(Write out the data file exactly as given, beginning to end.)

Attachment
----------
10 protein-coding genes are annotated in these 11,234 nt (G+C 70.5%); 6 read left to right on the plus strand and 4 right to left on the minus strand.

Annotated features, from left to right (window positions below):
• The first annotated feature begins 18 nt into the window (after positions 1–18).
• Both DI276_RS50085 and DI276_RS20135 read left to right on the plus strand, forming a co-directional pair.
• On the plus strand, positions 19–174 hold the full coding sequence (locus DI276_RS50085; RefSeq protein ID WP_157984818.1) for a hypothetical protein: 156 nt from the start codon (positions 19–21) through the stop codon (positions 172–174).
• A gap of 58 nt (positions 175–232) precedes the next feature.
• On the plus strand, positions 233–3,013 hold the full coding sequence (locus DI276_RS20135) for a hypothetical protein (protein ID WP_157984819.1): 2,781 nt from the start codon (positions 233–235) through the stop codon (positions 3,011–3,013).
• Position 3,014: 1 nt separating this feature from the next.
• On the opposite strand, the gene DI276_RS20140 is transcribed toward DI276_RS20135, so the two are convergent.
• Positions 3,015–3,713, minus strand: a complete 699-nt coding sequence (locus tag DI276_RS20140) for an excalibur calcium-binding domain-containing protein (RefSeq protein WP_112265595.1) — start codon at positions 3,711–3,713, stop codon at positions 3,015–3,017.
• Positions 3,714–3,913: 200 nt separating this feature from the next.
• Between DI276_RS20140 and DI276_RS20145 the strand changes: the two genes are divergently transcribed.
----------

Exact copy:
10 protein-coding genes are annotated in these 11,234 nt (G+C 70.5%); 6 read left to right on the plus strand and 4 right to left on the minus strand.

Annotated features, from left to right (window positions below):
• The first annotated feature begins 18 nt into the window (after positions 1–18).
• Both DI276_RS50085 and DI276_RS20135 read left to right on the plus strand, forming a co-directional pair.
• On the plus strand, positions 19–174 hold the full coding sequence (locus DI276_RS50085; RefSeq protein ID WP_157984818.1) for a hypothetical protein: 156 nt from the start codon (positions 19–21) through the stop codon (positions 172–174).
• A gap of 58 nt (positions 175–232) precedes the next feature.
• On the plus strand, positions 233–3,013 hold the full coding sequence (locus DI276_RS20135) for a hypothetical protein (protein ID WP_157984819.1): 2,781 nt from the start codon (positions 233–235) through the stop codon (positions 3,011–3,013).
• Position 3,014: 1 nt separating this feature from the next.
• On the opposite strand, the gene DI276_RS20140 is transcribed toward DI276_RS20135, so the two are convergent.
• Positions 3,015–3,713, minus strand: a complete 699-nt coding sequence (locus tag DI276_RS20140) for an excalibur calcium-binding domain-containing protein (RefSeq protein WP_112265595.1) — start codon at positions 3,711–3,713, stop codon at positions 3,015–3,017.
• Positions 3,714–3,913: 200 nt separating this feature from the next.
• Between DI276_RS20140 and DI276_RS20145 the strand changes: the two genes are divergently transcribed.